17 January 2017

Our family roadtrip - part 4

This is the fourth part of the Our family roadtrip series, about our visit to the beautiful and rugged Kangaroo Island.

Kangaroo Island (KI) is a small island that lies off South Australian's scenic Fleurieu Peninsula. KI as referred to by the locals, has an abundance of wildlife, breathtaking scenery, pristine beaches and postcard views that peek out while driving on the long, winding dirt tracks in and around the island. 

At Remarkable Rocks

To get over to KI, we drove from Adelaide down to Cape Jervis (it's about a 2 hour drive) to catch the 45 minute SeaLink car ferry to Penneshaw.

The girls were amazed at how many native animals could be spotted on this one island, and were eager to find all the animals listed on the tourist information's checklist. Popette had already spotted a dolphin on the ferry, so was able to tick off her first item. She was a little upset at the end of our stay, not to have found a snake sunning itself. Me on the other hand, I was actually quite relieved. I didn't want to come face-to-face with any brown snakes...my motto during the holiday was "A good snake, is a dead snake"...like the one Hubby drove over!

L to R: The girls boarding the ferry, spotting the ferry arriving at Cape Jervis, our ferry, Hubby in the car waiting to board.
We had booked two nights at a tourist park on the western side of KI, which is in close proximity to Flinders Chase National park, and popular tourist attractions; Remarkable Rocks, Admirals Arch, Seal Bay, and Cape du Couedic. While we Hubby and I setup the tent, the girls rode their scooters around the dirt track while looking out for wallabies and kangaroos.

Our camping site backing onto a beautiful bushland with eucalyptus, home to a couple Koalas and wallabies
The tourist park is home to a hundreds of birds, koalas, kangaroos, tammar wallabies, echidnas, and cape barren geese just to name a few. After we sat up our tent, we took the girls on the "Koala walk" that is within the wildlife reserve. We spotted an echidna wandering around the grounds, which we were all quite excited to see, then we started to find Koala's having a snooze high up in the trees. We came across a large male Koala walking around the track. We followed him around for a little while, watching him climb up and down trees. It was only when he started growling at us, that we thought we better move on. So we stood back and watched him climb up a tree to his mate and baby. We also spotted some tammar wallabies (which are local to SA), and kangaroos bouncing through the track.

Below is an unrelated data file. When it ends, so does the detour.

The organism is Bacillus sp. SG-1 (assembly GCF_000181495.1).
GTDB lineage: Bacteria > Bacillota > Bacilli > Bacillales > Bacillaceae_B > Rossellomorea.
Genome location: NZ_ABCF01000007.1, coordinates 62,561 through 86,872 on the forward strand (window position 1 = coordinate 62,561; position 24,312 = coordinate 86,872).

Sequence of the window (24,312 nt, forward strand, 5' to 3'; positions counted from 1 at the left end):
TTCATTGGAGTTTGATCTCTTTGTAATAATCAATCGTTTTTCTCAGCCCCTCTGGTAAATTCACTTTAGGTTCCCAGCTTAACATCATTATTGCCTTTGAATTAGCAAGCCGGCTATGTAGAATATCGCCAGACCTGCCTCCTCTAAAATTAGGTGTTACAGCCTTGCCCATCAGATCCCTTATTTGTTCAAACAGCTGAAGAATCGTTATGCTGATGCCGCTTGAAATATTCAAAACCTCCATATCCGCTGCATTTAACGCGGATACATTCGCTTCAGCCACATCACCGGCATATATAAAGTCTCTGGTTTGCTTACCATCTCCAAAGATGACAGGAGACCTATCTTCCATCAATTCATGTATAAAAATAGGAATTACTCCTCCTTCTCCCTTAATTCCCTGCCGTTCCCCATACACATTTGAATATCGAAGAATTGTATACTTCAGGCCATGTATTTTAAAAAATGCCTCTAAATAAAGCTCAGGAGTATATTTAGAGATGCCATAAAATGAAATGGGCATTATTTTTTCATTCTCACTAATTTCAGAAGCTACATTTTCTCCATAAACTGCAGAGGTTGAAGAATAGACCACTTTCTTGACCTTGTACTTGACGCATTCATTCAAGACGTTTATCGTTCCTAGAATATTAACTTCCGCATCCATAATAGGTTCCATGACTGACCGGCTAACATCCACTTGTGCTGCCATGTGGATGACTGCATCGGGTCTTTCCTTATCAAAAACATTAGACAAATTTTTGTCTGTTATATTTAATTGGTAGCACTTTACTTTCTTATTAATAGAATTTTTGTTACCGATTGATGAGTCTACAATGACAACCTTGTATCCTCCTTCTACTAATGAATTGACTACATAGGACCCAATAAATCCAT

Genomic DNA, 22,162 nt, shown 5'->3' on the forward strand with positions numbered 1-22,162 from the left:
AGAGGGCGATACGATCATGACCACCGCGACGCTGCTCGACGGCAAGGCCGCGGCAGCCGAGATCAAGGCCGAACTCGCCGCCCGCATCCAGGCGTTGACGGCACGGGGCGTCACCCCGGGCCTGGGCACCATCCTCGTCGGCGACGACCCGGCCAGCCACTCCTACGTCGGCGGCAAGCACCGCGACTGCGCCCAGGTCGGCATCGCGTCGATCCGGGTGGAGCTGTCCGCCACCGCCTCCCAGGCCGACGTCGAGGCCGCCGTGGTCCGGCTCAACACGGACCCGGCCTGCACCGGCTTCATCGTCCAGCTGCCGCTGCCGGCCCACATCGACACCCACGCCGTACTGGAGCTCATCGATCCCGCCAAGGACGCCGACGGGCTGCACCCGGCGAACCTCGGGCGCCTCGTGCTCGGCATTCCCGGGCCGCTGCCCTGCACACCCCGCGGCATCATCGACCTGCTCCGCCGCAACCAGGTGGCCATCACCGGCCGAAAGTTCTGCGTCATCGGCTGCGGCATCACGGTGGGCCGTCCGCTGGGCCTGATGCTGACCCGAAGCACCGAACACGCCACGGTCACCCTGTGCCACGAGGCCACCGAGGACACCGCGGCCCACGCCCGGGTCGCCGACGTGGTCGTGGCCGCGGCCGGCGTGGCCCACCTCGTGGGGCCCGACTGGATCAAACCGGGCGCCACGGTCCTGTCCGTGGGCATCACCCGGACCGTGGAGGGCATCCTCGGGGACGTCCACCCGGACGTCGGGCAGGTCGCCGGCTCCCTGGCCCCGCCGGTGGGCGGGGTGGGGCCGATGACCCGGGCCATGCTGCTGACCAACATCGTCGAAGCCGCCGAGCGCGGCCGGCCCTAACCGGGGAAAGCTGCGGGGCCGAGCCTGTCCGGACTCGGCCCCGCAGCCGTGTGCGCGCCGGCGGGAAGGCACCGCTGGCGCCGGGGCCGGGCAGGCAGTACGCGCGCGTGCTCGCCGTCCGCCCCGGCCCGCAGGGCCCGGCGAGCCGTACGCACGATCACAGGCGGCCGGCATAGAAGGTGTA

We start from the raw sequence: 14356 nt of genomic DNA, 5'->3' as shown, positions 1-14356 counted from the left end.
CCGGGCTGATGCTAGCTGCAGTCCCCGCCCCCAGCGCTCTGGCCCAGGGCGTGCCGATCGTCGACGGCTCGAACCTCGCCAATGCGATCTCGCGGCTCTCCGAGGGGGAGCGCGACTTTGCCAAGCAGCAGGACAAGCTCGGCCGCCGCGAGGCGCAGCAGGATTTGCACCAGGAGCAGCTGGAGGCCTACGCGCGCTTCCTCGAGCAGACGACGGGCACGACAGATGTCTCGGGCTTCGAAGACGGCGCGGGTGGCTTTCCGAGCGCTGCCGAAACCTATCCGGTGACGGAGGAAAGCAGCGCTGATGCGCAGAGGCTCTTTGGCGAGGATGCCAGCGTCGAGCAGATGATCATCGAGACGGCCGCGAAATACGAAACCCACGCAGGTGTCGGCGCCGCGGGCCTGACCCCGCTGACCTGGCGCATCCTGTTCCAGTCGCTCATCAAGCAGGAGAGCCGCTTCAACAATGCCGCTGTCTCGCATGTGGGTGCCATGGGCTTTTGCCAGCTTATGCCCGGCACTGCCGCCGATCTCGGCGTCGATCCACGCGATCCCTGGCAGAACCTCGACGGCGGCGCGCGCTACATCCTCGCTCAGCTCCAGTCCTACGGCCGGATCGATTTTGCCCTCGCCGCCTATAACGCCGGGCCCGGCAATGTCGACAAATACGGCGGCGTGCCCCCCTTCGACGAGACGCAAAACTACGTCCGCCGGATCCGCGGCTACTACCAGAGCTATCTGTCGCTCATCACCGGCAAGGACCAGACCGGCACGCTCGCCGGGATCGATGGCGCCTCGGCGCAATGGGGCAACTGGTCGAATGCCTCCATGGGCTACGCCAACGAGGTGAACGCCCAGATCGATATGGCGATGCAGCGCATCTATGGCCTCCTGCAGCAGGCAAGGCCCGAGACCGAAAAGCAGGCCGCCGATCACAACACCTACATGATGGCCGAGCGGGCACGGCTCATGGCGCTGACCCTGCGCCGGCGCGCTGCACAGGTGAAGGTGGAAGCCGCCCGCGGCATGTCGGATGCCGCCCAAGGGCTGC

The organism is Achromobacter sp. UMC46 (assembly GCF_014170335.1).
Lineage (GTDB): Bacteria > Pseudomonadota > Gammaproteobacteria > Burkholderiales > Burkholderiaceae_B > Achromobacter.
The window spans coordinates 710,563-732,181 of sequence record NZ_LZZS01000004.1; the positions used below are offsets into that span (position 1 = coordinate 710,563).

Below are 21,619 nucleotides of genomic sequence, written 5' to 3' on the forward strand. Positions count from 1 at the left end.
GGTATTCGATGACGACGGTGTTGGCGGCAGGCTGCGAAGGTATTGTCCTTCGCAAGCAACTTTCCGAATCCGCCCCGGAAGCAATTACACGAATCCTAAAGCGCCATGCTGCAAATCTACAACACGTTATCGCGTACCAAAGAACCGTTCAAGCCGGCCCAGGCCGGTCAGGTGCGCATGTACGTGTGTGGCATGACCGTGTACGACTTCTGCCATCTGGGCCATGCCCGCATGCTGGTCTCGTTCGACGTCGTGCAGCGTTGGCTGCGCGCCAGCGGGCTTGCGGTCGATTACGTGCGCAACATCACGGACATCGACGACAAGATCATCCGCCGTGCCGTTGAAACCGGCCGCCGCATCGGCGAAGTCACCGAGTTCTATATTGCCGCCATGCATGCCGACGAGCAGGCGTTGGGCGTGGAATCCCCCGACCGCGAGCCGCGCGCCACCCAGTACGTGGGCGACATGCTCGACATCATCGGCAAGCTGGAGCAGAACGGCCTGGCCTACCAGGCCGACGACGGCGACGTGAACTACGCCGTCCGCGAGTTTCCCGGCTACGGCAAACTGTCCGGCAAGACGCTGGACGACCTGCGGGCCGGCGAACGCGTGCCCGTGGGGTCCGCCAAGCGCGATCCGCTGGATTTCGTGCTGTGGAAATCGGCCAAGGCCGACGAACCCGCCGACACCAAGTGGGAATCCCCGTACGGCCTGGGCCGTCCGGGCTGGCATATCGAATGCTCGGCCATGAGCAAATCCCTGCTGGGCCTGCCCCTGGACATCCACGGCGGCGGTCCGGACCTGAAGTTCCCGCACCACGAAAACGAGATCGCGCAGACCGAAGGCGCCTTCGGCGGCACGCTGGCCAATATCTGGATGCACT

L to R: An echidna and koala spotted in the wildlife reserve where we were staying, Hansons Bay (a secluded bay
with beautiful aqua coloured water)
Native animals roam the island early morning and at sunset, so if you are driving at this time of day you need to take care, so you don't accidentally "nudge" a Kangaroo...ahem Hubby!

 We found this fella sitting on the side of the road watching the cars go by
Some of our favourite places on Kangaroo Island

Seal Bay - is home to Australian sea lions, long-nose fur seals and NZ fur seals. It is the 3rd largest colony of sea lions in the world. We wandered down the 800 metre boardwalk, checking for snakes on the way (see above note re snakes!) to a platform overlooking the white sandy beach of Seal Bay. We found pups playing in the water, and a lot of adults snoozing on the beach or in the sand dunes., having a well earned rest after the big swim and fishing. It was so wonderful to see them in their natural environment.

Watching the seals from the platform at Seal Bay
Remarkable Rocks - Inside Flinders Chase National park are the suitably named rocks. A natural formation eroded by the elements over 500 million years standing high on the cliff side. They are an amazing sight, especially when the orange lichen glows when touched by the sun. The weather was extremely windy, so I was a little anxious climbing up the rocks and walking around the clifftops (the "beware of high cliffs"signs didn't help me either) I am afraid of heights, and with the freezing wind, I was glad to return to the boardwalk. Hubby and the girls loved it, and were more adventurous then me, walking around the rocks and looking down at the turbulent sea below.

Admirals Arch - another rock formation that frames the ocean, and is a nursery to both Australian and New Zealand fur seals. We walked down the boardwalk to the arch nearly getting blown away by the wind, and watched the seals lazing in the sun and playing with each other. Before leaving we had a close look at Cape du Coudic lighthouse before heading back to the tent.

Admirals Arch

It's not cheap to travel to KI, so we did most things on a budget. Things like groceries, meat, dining out, petrol, travel tours and experiences can be quite expensive due to the remoteness of the island. If you are planning a visit there, it's a good idea to do a bit of research before going on your holiday so you can find the best deals.

There was not a lot of options on the western side of KI at night. So we headed to a pub, the Parndana Hotel, the only place opened after 8pm on a Saturday night on our side of the island. It was only 60kms from our tent!! The meal was expensive (like most things on the island) but was the best steak we had eaten all holiday.

If you have missed my earlier posts on Our family roadtrip, you can find them here:
part 1, part 2, part 3 (Our 20th wedding anniversary)

No comments:

Post a Comment

Hello! Thanks for popping by, I love hearing from my readers. Feel free to leave your comment here :)